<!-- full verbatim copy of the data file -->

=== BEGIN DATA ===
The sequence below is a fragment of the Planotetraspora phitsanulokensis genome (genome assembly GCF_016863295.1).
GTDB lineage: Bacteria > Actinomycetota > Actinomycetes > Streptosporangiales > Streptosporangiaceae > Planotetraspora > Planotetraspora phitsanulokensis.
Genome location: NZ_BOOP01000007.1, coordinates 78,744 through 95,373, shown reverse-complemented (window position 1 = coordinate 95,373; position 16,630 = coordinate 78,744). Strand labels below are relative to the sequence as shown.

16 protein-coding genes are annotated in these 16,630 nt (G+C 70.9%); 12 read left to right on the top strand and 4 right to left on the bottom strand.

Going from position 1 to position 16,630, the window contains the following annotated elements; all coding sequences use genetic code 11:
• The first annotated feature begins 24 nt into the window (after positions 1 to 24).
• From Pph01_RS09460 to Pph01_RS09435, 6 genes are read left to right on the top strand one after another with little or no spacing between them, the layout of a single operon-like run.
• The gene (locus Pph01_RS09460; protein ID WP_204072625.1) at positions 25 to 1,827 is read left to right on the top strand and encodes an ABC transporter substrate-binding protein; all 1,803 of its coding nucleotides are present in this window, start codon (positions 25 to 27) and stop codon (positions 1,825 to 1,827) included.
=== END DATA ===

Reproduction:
The sequence below is a fragment of the Planotetraspora phitsanulokensis genome (genome assembly GCF_016863295.1).
GTDB lineage: Bacteria > Actinomycetota > Actinomycetes > Streptosporangiales > Streptosporangiaceae > Planotetraspora > Planotetraspora phitsanulokensis.
Genome location: NZ_BOOP01000007.1, coordinates 78,744 through 95,373, shown reverse-complemented (window position 1 = coordinate 95,373; position 16,630 = coordinate 78,744). Strand labels below are relative to the sequence as shown.

16 protein-coding genes are annotated in these 16,630 nt (G+C 70.9%); 12 read left to right on the top strand and 4 right to left on the bottom strand.

Going from position 1 to position 16,630, the window contains the following annotated elements; all coding sequences use genetic code 11:
• The first annotated feature begins 24 nt into the window (after positions 1 to 24).
• From Pph01_RS09460 to Pph01_RS09435, 6 genes are read left to right on the top strand one after another with little or no spacing between them, the layout of a single operon-like run.
• The gene (locus Pph01_RS09460; protein ID WP_204072625.1) at positions 25 to 1,827 is read left to right on the top strand and encodes an ABC transporter substrate-binding protein; all 1,803 of its coding nucleotides are present in this window, start codon (positions 25 to 27) and stop codon (positions 1,825 to 1,827) included.